skip navigation
Eye on NEI
NEI Home » Eye on NEI » Ask the Doctor
March 2010

Ask the Doctor

Is it possible to receive an eye transplant?

Rachel Bishop.
Rachel Bishop, M.D.
Staff Clinician
National Eye Institute

It is possible to transplant one part of the eye—the clear outer covering, called the cornea. But despite advances in the science of organ transplantation, it's not currently possible to receive a complete eye transplant, says NEI ophthalmologist Rachel Bishop, M.D.

More than 1 million nerve fibers connect each eye to the brain. "At this time, we're not able to reconstruct those connections," Dr. Bishop explains. "Those connections are brain tissue, and we can't do brain transplants either."

Corneal transplantation, however, is a relatively routine procedure. More than 40,000 corneal transplant surgeries are performed each year, according to the Eye Bank Association of America. The procedure involves removing damaged cornea tissue and replacing it with clear cornea tissue, usually donated through an eye bank. Read more about corneal transplantation.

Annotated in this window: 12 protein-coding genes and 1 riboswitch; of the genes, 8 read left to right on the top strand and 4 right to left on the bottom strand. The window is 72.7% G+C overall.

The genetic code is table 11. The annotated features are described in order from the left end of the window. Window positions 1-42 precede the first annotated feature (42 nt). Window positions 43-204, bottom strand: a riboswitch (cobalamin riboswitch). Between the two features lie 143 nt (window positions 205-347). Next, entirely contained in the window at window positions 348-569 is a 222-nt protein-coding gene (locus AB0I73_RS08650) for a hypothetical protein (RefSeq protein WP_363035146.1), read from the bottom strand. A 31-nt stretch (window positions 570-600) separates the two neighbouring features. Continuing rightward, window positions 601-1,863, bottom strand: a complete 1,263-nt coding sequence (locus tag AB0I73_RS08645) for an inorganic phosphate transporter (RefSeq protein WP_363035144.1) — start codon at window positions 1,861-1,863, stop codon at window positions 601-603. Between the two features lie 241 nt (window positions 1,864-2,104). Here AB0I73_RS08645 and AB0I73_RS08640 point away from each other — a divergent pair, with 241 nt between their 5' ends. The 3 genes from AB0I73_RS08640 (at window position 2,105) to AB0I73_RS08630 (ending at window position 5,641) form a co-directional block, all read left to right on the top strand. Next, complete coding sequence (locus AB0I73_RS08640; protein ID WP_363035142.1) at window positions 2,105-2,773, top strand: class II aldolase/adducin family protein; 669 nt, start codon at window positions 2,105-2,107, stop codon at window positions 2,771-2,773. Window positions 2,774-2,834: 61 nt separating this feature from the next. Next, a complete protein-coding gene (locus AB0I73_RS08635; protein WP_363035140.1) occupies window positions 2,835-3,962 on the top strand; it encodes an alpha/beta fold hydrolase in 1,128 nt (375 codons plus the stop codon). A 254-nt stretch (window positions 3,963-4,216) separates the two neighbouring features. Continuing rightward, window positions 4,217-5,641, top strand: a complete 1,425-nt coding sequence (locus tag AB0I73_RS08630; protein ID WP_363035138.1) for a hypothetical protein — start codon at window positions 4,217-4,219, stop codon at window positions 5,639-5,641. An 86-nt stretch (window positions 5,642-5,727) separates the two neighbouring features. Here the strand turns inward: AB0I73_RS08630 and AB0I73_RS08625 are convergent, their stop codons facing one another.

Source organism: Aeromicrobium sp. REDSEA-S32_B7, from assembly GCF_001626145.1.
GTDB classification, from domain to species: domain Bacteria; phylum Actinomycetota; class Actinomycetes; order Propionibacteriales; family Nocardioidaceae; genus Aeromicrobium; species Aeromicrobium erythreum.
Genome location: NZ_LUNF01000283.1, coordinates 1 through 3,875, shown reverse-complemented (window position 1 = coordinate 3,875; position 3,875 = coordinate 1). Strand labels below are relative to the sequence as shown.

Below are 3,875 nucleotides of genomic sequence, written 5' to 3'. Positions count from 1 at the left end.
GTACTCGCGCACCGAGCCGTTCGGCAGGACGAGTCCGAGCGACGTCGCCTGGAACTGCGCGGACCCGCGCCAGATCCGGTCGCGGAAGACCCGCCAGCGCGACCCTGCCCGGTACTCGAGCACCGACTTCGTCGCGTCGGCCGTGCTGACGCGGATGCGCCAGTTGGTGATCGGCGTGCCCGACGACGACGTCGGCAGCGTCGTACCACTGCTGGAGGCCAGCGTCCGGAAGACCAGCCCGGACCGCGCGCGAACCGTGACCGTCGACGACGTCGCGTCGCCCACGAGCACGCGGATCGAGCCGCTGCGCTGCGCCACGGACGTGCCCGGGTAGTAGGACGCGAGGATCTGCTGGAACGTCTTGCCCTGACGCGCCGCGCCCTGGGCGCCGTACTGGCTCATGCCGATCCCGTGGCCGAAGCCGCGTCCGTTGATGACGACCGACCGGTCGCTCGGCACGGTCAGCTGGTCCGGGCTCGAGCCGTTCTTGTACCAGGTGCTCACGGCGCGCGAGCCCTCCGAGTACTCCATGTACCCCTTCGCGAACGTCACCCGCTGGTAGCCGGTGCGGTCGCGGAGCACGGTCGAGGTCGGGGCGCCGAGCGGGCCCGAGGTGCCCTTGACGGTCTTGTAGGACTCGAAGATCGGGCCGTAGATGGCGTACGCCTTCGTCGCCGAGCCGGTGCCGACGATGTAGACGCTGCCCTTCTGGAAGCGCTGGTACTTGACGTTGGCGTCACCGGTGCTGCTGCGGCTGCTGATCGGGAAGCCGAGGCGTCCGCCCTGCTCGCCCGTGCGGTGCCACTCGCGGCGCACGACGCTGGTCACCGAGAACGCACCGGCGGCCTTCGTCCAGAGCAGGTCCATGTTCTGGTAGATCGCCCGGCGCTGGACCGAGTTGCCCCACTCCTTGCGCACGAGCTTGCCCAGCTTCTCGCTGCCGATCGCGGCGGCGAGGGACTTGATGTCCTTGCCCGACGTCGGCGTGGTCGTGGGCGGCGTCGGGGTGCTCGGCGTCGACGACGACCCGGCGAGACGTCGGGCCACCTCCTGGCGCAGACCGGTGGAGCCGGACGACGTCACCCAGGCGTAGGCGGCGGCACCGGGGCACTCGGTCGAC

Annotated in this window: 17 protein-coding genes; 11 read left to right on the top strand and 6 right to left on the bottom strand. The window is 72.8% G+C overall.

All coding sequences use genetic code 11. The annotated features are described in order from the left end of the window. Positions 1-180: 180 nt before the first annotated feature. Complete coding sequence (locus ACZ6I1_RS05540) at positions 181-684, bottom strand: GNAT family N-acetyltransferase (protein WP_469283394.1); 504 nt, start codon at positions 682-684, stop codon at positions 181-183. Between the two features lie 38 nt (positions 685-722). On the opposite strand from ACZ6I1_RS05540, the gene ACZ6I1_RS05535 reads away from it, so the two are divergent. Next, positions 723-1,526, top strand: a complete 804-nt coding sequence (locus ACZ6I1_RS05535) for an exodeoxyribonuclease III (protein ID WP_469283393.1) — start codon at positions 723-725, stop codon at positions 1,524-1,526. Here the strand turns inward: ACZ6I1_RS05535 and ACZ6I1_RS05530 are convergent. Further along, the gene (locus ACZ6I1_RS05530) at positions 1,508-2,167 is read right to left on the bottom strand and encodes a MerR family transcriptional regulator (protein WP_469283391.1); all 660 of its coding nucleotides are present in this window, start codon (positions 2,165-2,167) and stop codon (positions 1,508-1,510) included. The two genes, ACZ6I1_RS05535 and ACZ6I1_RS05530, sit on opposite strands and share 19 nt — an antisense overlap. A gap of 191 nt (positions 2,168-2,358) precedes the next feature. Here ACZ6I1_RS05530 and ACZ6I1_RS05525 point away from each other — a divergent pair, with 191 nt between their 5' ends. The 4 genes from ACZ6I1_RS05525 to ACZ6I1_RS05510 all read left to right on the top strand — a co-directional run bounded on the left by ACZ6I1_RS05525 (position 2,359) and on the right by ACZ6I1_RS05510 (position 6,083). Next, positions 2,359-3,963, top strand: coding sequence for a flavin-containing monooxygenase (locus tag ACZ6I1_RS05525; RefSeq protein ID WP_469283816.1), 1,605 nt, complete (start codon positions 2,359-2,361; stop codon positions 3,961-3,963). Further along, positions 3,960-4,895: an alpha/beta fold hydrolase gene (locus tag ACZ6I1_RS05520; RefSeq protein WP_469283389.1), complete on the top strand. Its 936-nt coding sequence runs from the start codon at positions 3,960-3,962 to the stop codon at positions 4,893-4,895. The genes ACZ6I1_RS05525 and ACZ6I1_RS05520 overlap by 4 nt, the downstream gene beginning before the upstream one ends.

If an injury or disease causes so much damage that an eye must be removed, a person could wear a prosthetic or artificial eye for cosmetic purposes. "People who lose an eye should also wear protective glasses to avoid injuring the other eye," Dr. Bishop says.

Read previous Ask the Doctor articles



Department of Health and Human Services NIH, the National Institutes of Health USA.gov